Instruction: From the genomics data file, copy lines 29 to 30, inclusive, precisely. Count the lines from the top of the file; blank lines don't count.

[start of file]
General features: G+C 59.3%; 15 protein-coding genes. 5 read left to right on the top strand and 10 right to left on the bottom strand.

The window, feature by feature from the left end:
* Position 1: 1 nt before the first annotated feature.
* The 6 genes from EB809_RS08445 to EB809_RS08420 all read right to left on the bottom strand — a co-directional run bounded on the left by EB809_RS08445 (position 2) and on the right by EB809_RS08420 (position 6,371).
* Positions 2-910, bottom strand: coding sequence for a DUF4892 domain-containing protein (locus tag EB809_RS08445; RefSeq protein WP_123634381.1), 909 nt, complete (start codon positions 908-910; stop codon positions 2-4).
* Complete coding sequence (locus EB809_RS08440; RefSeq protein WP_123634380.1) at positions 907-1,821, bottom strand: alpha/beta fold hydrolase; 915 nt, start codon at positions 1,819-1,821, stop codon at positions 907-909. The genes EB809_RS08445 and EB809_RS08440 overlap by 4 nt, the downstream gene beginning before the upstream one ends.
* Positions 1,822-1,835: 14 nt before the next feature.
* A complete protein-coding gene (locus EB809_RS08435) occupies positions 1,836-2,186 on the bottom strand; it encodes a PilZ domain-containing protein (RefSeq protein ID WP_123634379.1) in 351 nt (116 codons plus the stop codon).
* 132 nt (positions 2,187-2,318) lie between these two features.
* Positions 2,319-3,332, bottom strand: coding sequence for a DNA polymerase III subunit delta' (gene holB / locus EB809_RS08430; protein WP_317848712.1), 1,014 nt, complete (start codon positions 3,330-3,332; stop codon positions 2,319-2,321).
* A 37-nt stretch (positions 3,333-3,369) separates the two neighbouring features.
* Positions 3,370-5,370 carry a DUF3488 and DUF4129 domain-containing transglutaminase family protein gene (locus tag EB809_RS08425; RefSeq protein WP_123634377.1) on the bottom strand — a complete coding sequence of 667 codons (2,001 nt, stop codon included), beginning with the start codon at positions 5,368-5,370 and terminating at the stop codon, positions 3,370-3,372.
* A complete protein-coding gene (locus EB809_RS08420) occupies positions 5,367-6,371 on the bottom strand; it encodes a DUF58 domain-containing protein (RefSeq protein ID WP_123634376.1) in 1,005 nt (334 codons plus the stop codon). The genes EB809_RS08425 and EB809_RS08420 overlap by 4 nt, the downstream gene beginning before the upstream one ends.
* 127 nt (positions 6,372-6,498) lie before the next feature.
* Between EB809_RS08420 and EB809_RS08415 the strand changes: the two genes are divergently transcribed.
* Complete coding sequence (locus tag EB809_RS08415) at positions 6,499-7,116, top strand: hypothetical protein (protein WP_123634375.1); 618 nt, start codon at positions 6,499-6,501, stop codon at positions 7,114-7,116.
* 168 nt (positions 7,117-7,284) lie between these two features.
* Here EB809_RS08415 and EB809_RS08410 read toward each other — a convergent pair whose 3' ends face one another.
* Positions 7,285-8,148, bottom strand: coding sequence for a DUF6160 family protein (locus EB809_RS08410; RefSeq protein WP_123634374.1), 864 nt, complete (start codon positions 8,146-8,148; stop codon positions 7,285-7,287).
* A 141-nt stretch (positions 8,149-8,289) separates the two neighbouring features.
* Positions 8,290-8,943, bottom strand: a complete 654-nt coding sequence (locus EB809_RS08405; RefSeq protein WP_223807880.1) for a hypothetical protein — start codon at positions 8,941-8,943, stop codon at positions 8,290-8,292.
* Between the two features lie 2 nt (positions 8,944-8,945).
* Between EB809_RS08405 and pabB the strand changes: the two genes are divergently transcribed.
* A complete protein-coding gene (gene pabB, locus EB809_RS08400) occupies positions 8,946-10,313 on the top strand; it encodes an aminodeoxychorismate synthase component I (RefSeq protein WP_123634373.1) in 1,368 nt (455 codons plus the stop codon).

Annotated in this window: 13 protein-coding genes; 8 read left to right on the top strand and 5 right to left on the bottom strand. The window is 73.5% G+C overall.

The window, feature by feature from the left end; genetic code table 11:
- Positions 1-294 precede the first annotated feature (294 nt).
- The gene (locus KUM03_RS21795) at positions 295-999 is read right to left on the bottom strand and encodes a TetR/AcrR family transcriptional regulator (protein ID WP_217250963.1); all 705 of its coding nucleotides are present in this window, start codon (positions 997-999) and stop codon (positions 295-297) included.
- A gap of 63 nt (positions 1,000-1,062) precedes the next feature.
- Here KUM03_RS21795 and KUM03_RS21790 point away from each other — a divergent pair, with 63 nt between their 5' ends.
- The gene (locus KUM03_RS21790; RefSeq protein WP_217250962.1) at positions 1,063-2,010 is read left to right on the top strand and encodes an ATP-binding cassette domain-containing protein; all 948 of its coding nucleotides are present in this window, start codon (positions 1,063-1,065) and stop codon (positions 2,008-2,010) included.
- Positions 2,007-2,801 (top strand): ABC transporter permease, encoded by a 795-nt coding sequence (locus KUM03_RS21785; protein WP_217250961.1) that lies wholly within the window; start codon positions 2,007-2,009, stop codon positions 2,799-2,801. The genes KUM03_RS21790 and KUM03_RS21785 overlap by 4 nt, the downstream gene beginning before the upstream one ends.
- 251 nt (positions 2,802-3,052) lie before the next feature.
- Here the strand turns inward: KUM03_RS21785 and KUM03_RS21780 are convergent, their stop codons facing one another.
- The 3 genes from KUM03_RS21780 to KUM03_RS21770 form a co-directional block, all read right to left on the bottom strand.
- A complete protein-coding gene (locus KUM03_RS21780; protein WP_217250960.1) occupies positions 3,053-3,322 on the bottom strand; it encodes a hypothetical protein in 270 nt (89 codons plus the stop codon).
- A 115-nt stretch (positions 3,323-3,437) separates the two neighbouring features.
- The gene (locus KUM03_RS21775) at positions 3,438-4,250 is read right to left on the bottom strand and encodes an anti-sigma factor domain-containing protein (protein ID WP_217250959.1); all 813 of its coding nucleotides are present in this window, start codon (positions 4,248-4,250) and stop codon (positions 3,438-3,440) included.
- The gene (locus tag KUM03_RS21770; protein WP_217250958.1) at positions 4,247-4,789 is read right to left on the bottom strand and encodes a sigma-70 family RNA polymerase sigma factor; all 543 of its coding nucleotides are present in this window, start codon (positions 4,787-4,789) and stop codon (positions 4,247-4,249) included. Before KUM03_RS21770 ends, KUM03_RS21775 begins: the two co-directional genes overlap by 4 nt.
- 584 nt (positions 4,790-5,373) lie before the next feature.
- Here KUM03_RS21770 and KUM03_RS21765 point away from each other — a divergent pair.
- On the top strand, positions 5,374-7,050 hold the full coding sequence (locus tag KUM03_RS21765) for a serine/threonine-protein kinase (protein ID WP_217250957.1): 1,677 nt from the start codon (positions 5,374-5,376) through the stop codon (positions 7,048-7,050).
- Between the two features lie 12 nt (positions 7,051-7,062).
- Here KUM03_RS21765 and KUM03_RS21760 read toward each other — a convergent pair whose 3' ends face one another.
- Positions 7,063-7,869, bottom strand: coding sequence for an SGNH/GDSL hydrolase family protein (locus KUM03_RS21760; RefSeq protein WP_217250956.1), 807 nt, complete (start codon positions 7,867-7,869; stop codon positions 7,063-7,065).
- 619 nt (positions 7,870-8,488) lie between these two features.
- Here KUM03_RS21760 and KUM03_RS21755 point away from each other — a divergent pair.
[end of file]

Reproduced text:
- A gap of 63 nt (positions 1,000-1,062) precedes the next feature.
- Here KUM03_RS21795 and KUM03_RS21790 point away from each other — a divergent pair, with 63 nt between their 5' ends.